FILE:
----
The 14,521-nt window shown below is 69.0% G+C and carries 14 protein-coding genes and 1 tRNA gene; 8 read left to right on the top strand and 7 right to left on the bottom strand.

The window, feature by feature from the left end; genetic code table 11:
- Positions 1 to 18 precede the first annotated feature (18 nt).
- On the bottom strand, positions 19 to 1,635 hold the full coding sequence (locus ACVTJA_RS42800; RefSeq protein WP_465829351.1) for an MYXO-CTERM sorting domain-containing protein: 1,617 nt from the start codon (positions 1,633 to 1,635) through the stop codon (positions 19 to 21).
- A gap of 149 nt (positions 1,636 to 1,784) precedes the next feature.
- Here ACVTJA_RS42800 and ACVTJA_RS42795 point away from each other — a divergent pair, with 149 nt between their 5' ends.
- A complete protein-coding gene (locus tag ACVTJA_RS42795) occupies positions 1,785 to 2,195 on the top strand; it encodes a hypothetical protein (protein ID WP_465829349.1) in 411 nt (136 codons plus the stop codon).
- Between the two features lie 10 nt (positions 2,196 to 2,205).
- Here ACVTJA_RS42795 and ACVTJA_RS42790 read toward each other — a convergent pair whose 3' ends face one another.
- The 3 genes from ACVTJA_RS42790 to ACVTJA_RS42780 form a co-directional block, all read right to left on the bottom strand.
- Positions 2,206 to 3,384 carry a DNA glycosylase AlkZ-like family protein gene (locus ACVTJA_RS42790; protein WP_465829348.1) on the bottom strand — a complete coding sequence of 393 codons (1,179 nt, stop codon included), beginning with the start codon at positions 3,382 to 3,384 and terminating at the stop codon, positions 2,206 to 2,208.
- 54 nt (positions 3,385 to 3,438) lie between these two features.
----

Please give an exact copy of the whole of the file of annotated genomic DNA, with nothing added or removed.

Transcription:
The 14,521-nt window shown below is 69.0% G+C and carries 14 protein-coding genes and 1 tRNA gene; 8 read left to right on the top strand and 7 right to left on the bottom strand.

The window, feature by feature from the left end; genetic code table 11:
- Positions 1 to 18 precede the first annotated feature (18 nt).
- On the bottom strand, positions 19 to 1,635 hold the full coding sequence (locus ACVTJA_RS42800; RefSeq protein WP_465829351.1) for an MYXO-CTERM sorting domain-containing protein: 1,617 nt from the start codon (positions 1,633 to 1,635) through the stop codon (positions 19 to 21).
- A gap of 149 nt (positions 1,636 to 1,784) precedes the next feature.
- Here ACVTJA_RS42800 and ACVTJA_RS42795 point away from each other — a divergent pair, with 149 nt between their 5' ends.
- A complete protein-coding gene (locus tag ACVTJA_RS42795) occupies positions 1,785 to 2,195 on the top strand; it encodes a hypothetical protein (protein ID WP_465829349.1) in 411 nt (136 codons plus the stop codon).
- Between the two features lie 10 nt (positions 2,196 to 2,205).
- Here ACVTJA_RS42795 and ACVTJA_RS42790 read toward each other — a convergent pair whose 3' ends face one another.
- The 3 genes from ACVTJA_RS42790 to ACVTJA_RS42780 form a co-directional block, all read right to left on the bottom strand.
- Positions 2,206 to 3,384 carry a DNA glycosylase AlkZ-like family protein gene (locus ACVTJA_RS42790; protein WP_465829348.1) on the bottom strand — a complete coding sequence of 393 codons (1,179 nt, stop codon included), beginning with the start codon at positions 3,382 to 3,384 and terminating at the stop codon, positions 2,206 to 2,208.
- 54 nt (positions 3,385 to 3,438) lie between these two features.